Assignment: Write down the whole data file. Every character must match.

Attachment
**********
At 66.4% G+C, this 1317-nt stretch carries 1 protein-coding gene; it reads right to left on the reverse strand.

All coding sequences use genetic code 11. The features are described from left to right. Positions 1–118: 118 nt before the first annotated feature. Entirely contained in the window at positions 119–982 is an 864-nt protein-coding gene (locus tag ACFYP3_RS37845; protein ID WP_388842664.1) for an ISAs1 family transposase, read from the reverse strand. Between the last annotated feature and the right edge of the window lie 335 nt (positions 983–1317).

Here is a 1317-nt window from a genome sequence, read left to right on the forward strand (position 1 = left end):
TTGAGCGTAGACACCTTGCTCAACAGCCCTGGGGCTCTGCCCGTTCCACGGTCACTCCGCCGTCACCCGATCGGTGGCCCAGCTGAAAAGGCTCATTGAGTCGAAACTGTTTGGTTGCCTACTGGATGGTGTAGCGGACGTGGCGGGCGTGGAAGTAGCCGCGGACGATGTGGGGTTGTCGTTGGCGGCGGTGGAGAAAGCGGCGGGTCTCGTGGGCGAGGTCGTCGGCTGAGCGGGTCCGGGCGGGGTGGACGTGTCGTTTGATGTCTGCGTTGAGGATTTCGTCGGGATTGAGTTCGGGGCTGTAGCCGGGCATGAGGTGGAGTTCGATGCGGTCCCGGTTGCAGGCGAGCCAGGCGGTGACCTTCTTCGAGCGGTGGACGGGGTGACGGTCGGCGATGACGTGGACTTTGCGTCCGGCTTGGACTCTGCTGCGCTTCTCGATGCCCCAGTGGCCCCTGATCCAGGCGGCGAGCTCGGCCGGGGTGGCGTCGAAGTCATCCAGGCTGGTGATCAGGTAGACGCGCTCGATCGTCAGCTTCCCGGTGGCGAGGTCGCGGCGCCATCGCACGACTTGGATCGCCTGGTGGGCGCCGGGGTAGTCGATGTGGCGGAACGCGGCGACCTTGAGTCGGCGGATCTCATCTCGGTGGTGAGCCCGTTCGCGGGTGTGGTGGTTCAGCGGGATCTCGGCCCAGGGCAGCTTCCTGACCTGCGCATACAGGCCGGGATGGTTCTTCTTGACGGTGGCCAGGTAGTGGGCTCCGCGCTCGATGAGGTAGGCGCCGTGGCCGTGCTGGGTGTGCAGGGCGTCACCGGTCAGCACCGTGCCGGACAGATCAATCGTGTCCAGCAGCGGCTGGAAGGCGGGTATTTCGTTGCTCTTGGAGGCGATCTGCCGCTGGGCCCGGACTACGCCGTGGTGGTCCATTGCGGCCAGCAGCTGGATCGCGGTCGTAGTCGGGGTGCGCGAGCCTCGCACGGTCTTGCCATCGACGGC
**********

At 66.4% G+C, this 1317-nt stretch carries 1 protein-coding gene; it reads right to left on the reverse strand.

All coding sequences use genetic code 11. The features are described from left to right. Positions 1–118: 118 nt before the first annotated feature. Entirely contained in the window at positions 119–982 is an 864-nt protein-coding gene (locus tag ACFYP3_RS37845; protein ID WP_388842664.1) for an ISAs1 family transposase, read from the reverse strand. Between the last annotated feature and the right edge of the window lie 335 nt (positions 983–1317).

Here is a 1317-nt window from a genome sequence, read left to right on the forward strand (position 1 = left end):
TTGAGCGTAGACACCTTGCTCAACAGCCCTGGGGCTCTGCCCGTTCCACGGTCACTCCGCCGTCACCCGATCGGTGGCCCAGCTGAAAAGGCTCATTGAGTCGAAACTGTTTGGTTGCCTACTGGATGGTGTAGCGGACGTGGCGGGCGTGGAAGTAGCCGCGGACGATGTGGGGTTGTCGTTGGCGGCGGTGGAGAAAGCGGCGGGTCTCGTGGGCGAGGTCGTCGGCTGAGCGGGTCCGGGCGGGGTGGACGTGTCGTTTGATGTCTGCGTTGAGGATTTCGTCGGGATTGAGTTCGGGGCTGTAGCCGGGCATGAGGTGGAGTTCGATGCGGTCCCGGTTGCAGGCGAGCCAGGCGGTGACCTTCTTCGAGCGGTGGACGGGGTGACGGTCGGCGATGACGTGGACTTTGCGTCCGGCTTGGACTCTGCTGCGCTTCTCGATGCCCCAGTGGCCCCTGATCCAGGCGGCGAGCTCGGCCGGGGTGGCGTCGAAGTCATCCAGGCTGGTGATCAGGTAGACGCGCTCGATCGTCAGCTTCCCGGTGGCGAGGTCGCGGCGCCATCGCACGACTTGGATCGCCTGGTGGGCGCCGGGGTAGTCGATGTGGCGGAACGCGGCGACCTTGAGTCGGCGGATCTCATCTCGGTGGTGAGCCCGTTCGCGGGTGTGGTGGTTCAGCGGGATCTCGGCCCAGGGCAGCTTCCTGACCTGCGCATACAGGCCGGGATGGTTCTTCTTGACGGTGGCCAGGTAGTGGGCTCCGCGCTCGATGAGGTAGGCGCCGTGGCCGTGCTGGGTGTGCAGGGCGTCACCGGTCAGCACCGTGCCGGACAGATCAATCGTGTCCAGCAGCGGCTGGAAGGCGGGTATTTCGTTGCTCTTGGAGGCGATCTGCCGCTGGGCCCGGACTACGCCGTGGTGGTCCATTGCGGCCAGCAGCTGGATCGCGGTCGTAGTCGGGGTGCGCGAGCCTCGCACGGTCTTGCCATCGACGGC